verb (used with object), de·clared, de·clar·ing.
verb (used without object), de·clared, de·clar·ing.
Origin of declare
Examples from the Web for declare
Being the first to declare feelings is incredibly difficult.Random Hook-Ups or Dry Spells: Why Millennials Flunk College Dating|Ellie Schaack|January 1, 2015|DAILY BEAST
And it led him in his teenage years to declare his ambition to become a cop.
That attack prompted the government to declare a three-month state of emergency in parts of North Sinai.ISIS Wannabes Claim They Killed an American in Egypt|Jamie Dettmer|December 1, 2014|DAILY BEAST
If J-Law suddenly decided to declare solidarity with Thai anti-junta activists?‘The Hunger Games’ Stars Silent on Thai Protesters|Asawin Suebsaeng|November 21, 2014|DAILY BEAST
Beijing also demanded that Abe declare he will no longer pay visits to the war-linked Yasukuni Shrine in Tokyo.
It was well known what the French wished, and it was time to declare it plainly.Abridgment of the Debates of Congress, from 1789 to 1856, Vol. II (of 16)|Thomas Hart Benton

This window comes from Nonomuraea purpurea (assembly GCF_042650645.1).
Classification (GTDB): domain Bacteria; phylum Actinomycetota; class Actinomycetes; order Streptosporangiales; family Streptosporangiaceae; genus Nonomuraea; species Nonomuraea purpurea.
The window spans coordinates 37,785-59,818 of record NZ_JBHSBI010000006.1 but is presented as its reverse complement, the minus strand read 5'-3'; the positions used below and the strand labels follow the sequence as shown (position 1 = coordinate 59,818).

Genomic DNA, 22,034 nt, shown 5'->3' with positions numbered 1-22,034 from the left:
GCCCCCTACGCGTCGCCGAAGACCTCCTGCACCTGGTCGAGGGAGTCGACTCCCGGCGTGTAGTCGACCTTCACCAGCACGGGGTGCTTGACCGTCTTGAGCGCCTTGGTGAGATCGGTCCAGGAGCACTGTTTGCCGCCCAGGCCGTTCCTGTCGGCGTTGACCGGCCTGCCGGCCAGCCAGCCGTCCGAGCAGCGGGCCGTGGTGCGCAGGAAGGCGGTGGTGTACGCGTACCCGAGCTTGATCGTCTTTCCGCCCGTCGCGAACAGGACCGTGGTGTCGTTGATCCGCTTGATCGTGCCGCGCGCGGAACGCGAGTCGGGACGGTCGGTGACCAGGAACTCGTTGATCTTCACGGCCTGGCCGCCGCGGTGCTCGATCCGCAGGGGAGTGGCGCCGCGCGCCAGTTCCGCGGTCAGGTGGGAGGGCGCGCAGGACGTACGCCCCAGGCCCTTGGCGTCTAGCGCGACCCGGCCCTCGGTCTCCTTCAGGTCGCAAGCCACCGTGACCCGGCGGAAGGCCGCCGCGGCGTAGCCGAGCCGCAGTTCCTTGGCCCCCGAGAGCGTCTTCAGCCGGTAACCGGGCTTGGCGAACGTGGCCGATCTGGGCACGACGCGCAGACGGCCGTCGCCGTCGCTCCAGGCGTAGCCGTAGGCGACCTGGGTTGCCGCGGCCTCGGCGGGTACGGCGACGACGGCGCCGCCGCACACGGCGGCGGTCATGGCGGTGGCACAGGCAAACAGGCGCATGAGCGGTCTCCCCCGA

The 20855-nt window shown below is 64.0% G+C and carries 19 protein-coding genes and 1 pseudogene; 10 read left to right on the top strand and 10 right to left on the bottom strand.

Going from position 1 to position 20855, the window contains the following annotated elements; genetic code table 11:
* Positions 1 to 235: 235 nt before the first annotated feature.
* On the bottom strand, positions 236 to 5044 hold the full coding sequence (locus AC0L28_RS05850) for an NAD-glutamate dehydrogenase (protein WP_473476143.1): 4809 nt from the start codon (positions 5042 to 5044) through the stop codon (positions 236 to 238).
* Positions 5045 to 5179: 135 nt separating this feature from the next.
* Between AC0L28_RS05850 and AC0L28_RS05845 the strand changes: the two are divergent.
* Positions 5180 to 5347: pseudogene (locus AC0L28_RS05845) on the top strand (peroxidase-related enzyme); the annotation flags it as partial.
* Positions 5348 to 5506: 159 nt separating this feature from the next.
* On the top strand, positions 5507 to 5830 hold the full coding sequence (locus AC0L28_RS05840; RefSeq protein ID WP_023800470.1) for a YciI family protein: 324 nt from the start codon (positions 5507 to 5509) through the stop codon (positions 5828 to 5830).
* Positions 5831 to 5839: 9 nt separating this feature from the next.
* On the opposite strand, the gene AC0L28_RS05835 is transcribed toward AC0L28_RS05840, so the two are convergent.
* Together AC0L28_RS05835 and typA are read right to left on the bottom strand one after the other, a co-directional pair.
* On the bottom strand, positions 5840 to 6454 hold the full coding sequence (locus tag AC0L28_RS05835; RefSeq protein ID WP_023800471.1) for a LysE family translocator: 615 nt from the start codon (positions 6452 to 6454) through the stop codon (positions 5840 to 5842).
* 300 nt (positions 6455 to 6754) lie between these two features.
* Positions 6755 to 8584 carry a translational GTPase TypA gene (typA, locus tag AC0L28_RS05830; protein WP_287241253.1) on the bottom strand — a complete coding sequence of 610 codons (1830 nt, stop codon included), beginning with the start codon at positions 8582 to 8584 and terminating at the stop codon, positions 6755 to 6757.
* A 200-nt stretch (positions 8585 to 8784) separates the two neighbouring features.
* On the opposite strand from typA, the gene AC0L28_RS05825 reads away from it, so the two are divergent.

He burst in upon her to declare his love, as if it were a question of firing the first shot on a field of battle.The Duchesse de Langeais|Honore de Balzac
I must declare to you that to us the Czar is not the only chain that fetters the body of the country.Mother|Maksim Gorky
Some of our folk are almost out of their minds about it, and declare you to be either a brigand in disguise or a spy.Dead Souls|Nikolai Vasilievich Gogol
I declare, that I look on the Western Territory in an awful and striking point of view.Abridgment of the Debates of Congress, from 1789 to 1856, Vol. I (of 16)|Thomas Hart Benton
British Dictionary definitions for declare
verb (mainly tr)
- to display (a card or series of ards) on the table so as to add to one's score
- to decide (the trump suit) by making the final bid
Word Origin for declare
Word Origin and History for declare
early 14c., from Old French declarer "explain, elucidate," or directly from Latin declarare "make clear, reveal, disclose, announce," from de- intensive prefix (see de-) + clarare "clarify," from clarus "clear" (see clear (adj.)). Related: Declared; declaring.